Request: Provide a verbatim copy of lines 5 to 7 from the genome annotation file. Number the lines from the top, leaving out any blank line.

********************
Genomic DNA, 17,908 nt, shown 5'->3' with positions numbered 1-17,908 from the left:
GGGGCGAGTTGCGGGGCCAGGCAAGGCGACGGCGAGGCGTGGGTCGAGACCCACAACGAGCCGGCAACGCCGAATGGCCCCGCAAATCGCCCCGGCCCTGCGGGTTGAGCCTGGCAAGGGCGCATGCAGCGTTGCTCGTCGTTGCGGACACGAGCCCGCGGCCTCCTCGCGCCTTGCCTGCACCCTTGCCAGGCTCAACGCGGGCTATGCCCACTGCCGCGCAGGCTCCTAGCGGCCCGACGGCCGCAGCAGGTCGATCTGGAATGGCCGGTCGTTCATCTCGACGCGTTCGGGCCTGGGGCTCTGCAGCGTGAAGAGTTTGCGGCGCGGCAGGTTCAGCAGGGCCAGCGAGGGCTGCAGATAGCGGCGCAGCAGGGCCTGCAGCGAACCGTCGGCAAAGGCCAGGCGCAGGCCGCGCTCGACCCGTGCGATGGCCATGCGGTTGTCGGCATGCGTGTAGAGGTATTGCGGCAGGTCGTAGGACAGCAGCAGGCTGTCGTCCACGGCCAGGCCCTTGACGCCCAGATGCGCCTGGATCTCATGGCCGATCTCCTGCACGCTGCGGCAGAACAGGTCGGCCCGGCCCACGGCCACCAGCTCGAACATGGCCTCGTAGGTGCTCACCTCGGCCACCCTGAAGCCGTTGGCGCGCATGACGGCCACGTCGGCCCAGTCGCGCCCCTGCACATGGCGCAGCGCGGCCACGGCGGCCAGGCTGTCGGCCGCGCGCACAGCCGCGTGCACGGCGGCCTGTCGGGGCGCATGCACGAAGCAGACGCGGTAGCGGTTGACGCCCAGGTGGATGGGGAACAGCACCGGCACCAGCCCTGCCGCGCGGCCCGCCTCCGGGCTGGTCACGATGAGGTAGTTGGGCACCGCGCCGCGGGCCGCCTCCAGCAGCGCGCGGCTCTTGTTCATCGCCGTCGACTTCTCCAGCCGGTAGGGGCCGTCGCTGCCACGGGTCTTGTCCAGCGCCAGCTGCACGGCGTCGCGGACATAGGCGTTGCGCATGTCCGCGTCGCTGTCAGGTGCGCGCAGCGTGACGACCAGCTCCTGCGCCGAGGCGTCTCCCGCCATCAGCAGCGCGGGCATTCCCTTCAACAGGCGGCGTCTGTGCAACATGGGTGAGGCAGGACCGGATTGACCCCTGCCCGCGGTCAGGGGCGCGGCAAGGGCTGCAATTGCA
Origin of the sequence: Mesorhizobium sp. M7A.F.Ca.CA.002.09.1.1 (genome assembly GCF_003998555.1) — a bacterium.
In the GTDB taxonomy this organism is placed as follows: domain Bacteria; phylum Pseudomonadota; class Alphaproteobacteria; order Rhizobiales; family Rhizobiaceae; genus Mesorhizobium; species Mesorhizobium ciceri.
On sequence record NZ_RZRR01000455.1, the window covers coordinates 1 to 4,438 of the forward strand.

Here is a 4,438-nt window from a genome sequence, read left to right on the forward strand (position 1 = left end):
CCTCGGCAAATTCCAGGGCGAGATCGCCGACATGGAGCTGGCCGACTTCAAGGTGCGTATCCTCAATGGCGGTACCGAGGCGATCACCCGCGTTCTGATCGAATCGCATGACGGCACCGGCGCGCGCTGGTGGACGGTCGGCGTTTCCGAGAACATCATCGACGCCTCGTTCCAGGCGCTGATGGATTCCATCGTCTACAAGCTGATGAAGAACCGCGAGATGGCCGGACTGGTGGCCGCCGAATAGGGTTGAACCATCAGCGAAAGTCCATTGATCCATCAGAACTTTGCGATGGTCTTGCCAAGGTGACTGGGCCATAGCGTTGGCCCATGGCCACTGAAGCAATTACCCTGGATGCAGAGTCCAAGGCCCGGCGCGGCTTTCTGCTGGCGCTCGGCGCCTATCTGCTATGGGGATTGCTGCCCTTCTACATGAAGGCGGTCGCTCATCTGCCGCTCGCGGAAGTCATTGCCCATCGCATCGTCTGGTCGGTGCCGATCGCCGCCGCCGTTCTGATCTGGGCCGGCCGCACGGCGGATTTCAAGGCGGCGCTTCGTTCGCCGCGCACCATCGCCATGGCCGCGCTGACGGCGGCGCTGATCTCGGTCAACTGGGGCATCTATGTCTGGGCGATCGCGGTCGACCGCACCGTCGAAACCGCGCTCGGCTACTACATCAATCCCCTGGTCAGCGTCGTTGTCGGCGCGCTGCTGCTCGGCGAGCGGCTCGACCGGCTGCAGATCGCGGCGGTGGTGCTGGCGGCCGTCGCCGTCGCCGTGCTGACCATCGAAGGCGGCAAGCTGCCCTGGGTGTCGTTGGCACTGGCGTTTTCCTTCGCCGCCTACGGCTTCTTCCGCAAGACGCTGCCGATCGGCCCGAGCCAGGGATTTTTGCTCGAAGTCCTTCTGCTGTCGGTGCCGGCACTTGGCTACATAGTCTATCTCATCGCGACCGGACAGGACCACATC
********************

On sequence record NZ_RZRR01000455.1, the window covers coordinates 1 to 4,438 of the forward strand.

Here is a 4,438-nt window from a genome sequence, read left to right on the forward strand (position 1 = left end):
CCTCGGCAAATTCCAGGGCGAGATCGCCGACATGGAGCTGGCCGACTTCAAGGTGCGTATCCTCAATGGCGGTACCGAGGCGATCACCCGCGTTCTGATCGAATCGCATGACGGCACCGGCGCGCGCTGGTGGACGGTCGGCGTTTCCGAGAACATCATCGACGCCTCGTTCCAGGCGCTGATGGATTCCATCGTCTACAAGCTGATGAAGAACCGCGAGATGGCCGGACTGGTGGCCGCCGAATAGGGTTGAACCATCAGCGAAAGTCCATTGATCCATCAGAACTTTGCGATGGTCTTGCCAAGGTGACTGGGCCATAGCGTTGGCCCATGGCCACTGAAGCAATTACCCTGGATGCAGAGTCCAAGGCCCGGCGCGGCTTTCTGCTGGCGCTCGGCGCCTATCTGCTATGGGGATTGCTGCCCTTCTACATGAAGGCGGTCGCTCATCTGCCGCTCGCGGAAGTCATTGCCCATCGCATCGTCTGGTCGGTGCCGATCGCCGCCGCCGTTCTGATCTGGGCCGGCCGCACGGCGGATTTCAAGGCGGCGCTTCGTTCGCCGCGCACCATCGCCATGGCCGCGCTGACGGCGGCGCTGATCTCGGTCAACTGGGGCATCTATGTCTGGGCGATCGCGGTCGACCGCACCGTCGAAACCGCGCTCGGCTACTACATCAATCCCCTGGTCAGCGTCGTTGTCGGCGCGCTGCTGCTCGGCGAGCGGCTCGACCGGCTGCAGATCGCGGCGGTGGTGCTGGCGGCCGTCGCCGTCGCCGTGCTGACCATCGAAGGCGGCAAGCTGCCCTGGGTGTCGTTGGCACTGGCGTTTTCCTTCGCCGCCTACGGCTTCTTCCGCAAGACGCTGCCGATCGGCCCGAGCCAGGGATTTTTGCTCGAAGTCCTTCTGCTGTCGGTGCCGGCACTTGGCTACATAGTCTATCTCATCGCGACCGGACAGGACCACATC